When considering the landscape of American wine regions, Idaho isn’t the biggest, the most specialized, or the oldest. Instead, the proper superlative may be that Idaho is America’s most up-and-coming wine region. As this small-but-mighty area grows in production and prominence, Idaho is proving why the state should be famous for more than potatoes.

Grapes have graced the soils of Idaho for over 150 years, making it the Pacific Northwest’s oldest wine region. But the modern industry has struggled for several reasons. One is that there simply aren’t a lot of people around to appreciate it. With about 1.8 million souls residing in the state, Idaho’s total population ranks 39th in the nation, putting it well behind states like New York, Virginia, and Washington.

Credit: Idaho Wine Commission

Idaho produces a relatively small quantity of wine — around 160,000 cases a year — which is less than some Napa Valley wineries crank out. And there’s a long-held belief that the quality of Idaho’s wine isn’t up to par. But all of that is starting to change.

“Boise is one of the fastest-growing cities in the country, which is helping to really propel the Idaho wine industry,” says Moya Shatz Dolsby, executive director of the Idaho Wine Commission.

Many of the people moving to or visiting the state are young, knowledgeable about wine, and open to trying new things. They’re visiting urban tasting rooms and the surrounding wine regions in droves, and, as Dolsby confirms, they’re loving the Syrahs, Rieslings, Tempranillos, and other bottles they’re finding. “People are proud of them,” she says, “and they want to bring them home to their families.”

The industry is also growing in size. There are now 60 wineries in the state, which is a 58 percent increase since 2010. Leslie Preston, who owns Coiled Wines in Garden City, left a job at Stags’ Leap Winery in Napa to return to her home state and make wine. She was initially drawn in by the promise of Idaho Syrah, but has found other grape varieties to be just as exciting and distinctive.

Credit: Coiled Winery

Beyond the fruit and the homecoming, Preston finds the trailblazing nature of Idaho’s wine industry exciting. “It was really appealing to me to work in an industry that was emerging,” she says. “Making wine didn’t feel impossible in Idaho, but it still felt very much like a new adventure and a big challenge. You can’t just start a brand on a little bit of money in Napa and Sonoma. It just doesn’t happen. I think it’s great that it’s still possible in Idaho.”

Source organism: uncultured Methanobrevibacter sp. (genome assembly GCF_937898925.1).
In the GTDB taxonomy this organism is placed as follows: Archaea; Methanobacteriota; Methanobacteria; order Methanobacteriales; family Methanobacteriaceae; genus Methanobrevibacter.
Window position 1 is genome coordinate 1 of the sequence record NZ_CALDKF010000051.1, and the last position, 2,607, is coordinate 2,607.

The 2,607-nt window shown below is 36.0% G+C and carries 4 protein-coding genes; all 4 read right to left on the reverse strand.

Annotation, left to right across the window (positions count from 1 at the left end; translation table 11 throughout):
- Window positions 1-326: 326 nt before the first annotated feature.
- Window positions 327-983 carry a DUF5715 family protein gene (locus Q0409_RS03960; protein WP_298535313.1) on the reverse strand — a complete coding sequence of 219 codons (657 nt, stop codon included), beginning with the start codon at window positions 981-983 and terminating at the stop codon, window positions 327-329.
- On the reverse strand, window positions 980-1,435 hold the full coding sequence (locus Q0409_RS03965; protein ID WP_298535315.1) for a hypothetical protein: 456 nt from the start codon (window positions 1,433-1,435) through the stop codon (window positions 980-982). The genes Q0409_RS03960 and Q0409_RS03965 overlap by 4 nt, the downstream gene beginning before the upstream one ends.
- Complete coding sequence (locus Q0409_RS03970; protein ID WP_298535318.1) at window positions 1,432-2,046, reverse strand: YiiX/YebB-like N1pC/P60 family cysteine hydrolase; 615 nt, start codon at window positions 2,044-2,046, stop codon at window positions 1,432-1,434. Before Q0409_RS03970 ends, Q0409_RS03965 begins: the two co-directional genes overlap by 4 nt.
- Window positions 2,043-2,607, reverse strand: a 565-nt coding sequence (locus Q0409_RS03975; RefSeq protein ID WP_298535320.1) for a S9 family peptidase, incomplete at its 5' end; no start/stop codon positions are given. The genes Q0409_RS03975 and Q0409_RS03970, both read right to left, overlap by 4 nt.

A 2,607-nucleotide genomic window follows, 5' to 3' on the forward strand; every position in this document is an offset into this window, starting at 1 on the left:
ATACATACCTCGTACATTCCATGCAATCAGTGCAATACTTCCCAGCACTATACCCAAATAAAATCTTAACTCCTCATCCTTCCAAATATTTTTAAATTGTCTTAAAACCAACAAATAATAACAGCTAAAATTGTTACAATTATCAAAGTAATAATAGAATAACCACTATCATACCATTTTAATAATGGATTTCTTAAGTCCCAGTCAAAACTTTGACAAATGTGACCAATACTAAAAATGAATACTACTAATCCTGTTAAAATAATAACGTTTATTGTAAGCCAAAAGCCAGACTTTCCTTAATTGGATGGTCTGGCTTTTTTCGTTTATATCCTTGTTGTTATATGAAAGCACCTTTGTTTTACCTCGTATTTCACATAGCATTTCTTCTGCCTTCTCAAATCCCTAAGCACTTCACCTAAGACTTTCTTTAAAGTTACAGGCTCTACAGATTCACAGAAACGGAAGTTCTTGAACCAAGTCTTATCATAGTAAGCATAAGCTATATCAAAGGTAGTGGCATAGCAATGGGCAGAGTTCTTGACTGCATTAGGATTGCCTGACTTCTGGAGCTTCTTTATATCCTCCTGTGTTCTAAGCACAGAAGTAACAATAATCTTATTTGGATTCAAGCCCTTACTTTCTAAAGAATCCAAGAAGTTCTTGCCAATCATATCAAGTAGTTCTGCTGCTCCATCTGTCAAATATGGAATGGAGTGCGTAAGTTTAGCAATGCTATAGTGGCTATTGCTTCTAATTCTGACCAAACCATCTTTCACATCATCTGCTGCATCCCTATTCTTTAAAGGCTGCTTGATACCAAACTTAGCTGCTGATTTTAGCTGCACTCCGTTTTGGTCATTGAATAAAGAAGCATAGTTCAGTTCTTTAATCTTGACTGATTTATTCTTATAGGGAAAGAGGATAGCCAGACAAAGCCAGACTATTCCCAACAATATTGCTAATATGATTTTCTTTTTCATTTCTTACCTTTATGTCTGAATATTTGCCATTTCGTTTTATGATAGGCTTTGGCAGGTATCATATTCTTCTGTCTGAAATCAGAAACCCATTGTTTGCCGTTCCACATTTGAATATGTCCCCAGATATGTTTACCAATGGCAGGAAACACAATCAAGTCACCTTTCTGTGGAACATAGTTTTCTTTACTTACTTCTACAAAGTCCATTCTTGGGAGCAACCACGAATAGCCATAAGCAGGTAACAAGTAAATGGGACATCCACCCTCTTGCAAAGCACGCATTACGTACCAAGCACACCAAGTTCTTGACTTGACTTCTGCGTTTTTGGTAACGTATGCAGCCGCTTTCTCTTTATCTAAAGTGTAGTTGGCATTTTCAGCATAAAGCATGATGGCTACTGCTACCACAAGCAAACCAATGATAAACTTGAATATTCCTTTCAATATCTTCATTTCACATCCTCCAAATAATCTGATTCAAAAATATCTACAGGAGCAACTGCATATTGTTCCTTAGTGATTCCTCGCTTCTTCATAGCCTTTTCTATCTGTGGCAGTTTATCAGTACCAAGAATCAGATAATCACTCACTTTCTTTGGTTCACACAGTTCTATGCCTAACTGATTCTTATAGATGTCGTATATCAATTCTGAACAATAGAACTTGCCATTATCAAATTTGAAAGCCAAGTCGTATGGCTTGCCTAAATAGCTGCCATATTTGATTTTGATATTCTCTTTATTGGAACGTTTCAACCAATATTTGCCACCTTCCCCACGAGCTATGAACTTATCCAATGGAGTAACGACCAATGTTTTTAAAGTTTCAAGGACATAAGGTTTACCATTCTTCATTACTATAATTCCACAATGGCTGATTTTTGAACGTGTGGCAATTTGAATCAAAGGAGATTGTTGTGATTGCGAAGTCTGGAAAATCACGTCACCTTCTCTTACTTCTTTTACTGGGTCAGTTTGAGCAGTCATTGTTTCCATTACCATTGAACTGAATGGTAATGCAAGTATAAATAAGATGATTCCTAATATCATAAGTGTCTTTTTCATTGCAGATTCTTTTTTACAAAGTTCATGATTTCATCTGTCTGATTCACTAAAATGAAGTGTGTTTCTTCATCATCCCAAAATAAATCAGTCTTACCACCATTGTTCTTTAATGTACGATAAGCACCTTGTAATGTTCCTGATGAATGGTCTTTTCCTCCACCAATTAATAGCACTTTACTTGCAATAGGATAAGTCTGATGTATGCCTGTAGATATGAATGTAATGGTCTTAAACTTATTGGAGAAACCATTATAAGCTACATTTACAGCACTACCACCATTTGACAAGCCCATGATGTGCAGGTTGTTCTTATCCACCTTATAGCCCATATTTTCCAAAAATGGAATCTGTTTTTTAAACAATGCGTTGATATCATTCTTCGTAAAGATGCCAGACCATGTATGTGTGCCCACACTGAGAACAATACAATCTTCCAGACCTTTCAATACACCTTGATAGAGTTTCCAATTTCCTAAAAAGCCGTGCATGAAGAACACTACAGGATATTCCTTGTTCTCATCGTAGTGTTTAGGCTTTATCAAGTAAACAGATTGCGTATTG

One limiting factor for Idaho wineries has long been the shortage of locally grown fruit, which has forced them to buy from nearby states. But the land planted to vine has doubled to 1,300 acres in the last 20 years — and, according to vintners such as Melanie Krause, co-owner and winemaker at Cinder Wines in Garden City, Idaho has an advantage over other wine regions when it comes to growing high-quality wine grapes.

“Some of the East Coast states have huge wine regions because they have huge populations, but they don’t have natural environments that are really great for growing European wine grapes,” she says. “Here, we have the right climate.”

Krause points out that Idaho is similar in elevation, rainfall, and temperature to Ribera del Duero, a famed Spanish region for Tempranillo, and there are also many similarities between Idaho’s Snake River Valley AVA and the Northern Rhône and interior parts of Italy.

Credit: Cinder Wines

All of this coincides with growing praise for the wines of this region. Clearwater Canyon Cellars in the Lewis Clark Valley was named 2020 Pacific Northwest Winery of the Year by Wine Press Northwest. It was the first time that honor had been bestowed on an Idaho winery. Coco Umiker, the winery’s co-owner and winemaker, says she believes the award will draw attention to the quality of Idaho wines as a whole.

The recognition doesn’t stop there. Both Clearwater Canyon and Cinder entered the TEXSOM International Wine Awards competition for the first time this year. Clearwater Canyon received the Judges’ Selection Medal (US State-Other, Red) for its 2017 Syrah. Cinder took home the Judges’ Selection Medal (US State-Other, White) for its 2018 Viognier.

These accolades provide further proof of something Umiker says she has always known: There’s something special happening here. “When wines are judged blind,” she says, “Idaho wines do well.” Clearwater Canyon recently built a new winery, and Umiker says the company’s best wines are yet to come. Given the growth and excitement around Idaho wine, it seems likely that holds true for the industry as a whole.

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